Sen. Clinton said that she is "certainly going to count on his advice and his experience. . . And I'm very grateful to have his staunch support and good advice going forward."
When Sawyer again pressed Clinton on "two for the price of one," Clinton responded by saying, "Well, I wouldn't say it quite like that. I'm running to be the president -- to make the decisions."
On whether or not her vote for the Iraq war was her biggest mistake in the Senate?
"Well, I think giving the President the authority has turned out to be a terrible decision for everybody including the President," Clinton said.
And Diane Sawyer picked up where Charlie Gibson left off last night, still pressing Sen. Clinton to answer if she believes Sen. Obama is qualified to be president.
"I have no opinion one way or the other," said Clinton continuing to refuse to answer the question. "We're all in this to demonstrate as clearly as we can that we're ready for the most important and difficult job in the world. I think I may have a bit of an inside track in understanding just how difficult it is," Clinton added.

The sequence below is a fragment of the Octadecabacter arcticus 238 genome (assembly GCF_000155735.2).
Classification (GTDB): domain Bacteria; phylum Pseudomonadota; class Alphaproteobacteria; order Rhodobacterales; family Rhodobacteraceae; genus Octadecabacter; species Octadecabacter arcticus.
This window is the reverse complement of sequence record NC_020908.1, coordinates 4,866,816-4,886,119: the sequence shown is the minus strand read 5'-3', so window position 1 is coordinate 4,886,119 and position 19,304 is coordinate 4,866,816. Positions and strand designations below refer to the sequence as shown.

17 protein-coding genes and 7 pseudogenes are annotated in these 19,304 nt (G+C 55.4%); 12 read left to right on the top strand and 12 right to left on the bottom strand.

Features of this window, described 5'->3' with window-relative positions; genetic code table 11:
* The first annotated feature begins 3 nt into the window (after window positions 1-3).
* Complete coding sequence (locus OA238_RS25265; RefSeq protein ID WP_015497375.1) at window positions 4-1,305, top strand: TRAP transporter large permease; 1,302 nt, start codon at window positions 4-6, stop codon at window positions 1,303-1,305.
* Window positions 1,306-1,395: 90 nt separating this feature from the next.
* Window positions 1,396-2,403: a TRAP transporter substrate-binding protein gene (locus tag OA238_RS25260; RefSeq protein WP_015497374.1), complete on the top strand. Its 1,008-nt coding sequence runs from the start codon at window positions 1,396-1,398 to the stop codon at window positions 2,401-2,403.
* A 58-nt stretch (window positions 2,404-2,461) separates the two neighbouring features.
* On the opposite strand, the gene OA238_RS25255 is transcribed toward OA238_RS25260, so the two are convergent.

Sawyer also asked if Chelsea Clinton plans to hit the stump for her mom.
"Well, she's pretty busy -- she's got a life and a job of her own. I'm going to be out there on my own talking about what I want to do because that's who I am asking people to vote for," said Clinton.
While appearing on NBC's "Today," Sen. Clinton previewed the line of attack that she might use against former Sen. John Edwards, D-N.C., if her 2008 Democratic presidential rival were to challenge her in a debate for not renouncing her 2002 pro-Iraq war vote.